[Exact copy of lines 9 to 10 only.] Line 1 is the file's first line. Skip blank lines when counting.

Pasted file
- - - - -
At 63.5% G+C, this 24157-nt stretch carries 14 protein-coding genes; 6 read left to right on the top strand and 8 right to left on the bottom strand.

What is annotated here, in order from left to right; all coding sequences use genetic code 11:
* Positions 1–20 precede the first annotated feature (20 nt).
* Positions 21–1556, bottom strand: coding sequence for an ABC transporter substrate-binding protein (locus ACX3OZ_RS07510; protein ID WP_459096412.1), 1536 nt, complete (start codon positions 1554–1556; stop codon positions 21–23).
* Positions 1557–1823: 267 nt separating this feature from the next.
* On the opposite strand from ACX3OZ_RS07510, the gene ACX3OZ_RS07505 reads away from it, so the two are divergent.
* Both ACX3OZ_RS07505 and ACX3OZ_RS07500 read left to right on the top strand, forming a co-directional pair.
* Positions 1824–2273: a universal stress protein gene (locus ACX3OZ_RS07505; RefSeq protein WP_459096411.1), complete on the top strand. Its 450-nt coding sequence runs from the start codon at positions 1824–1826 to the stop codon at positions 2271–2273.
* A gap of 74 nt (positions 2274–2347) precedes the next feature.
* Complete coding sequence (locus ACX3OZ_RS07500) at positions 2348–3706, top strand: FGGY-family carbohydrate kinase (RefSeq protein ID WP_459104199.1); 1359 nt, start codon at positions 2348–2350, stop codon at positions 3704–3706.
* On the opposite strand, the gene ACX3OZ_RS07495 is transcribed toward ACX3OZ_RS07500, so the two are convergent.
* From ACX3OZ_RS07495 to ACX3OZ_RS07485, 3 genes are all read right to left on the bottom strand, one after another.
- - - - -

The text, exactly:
* A gap of 74 nt (positions 2274–2347) precedes the next feature.
* Complete coding sequence (locus ACX3OZ_RS07500) at positions 2348–3706, top strand: FGGY-family carbohydrate kinase (RefSeq protein ID WP_459104199.1); 1359 nt, start codon at positions 2348–2350, stop codon at positions 3704–3706.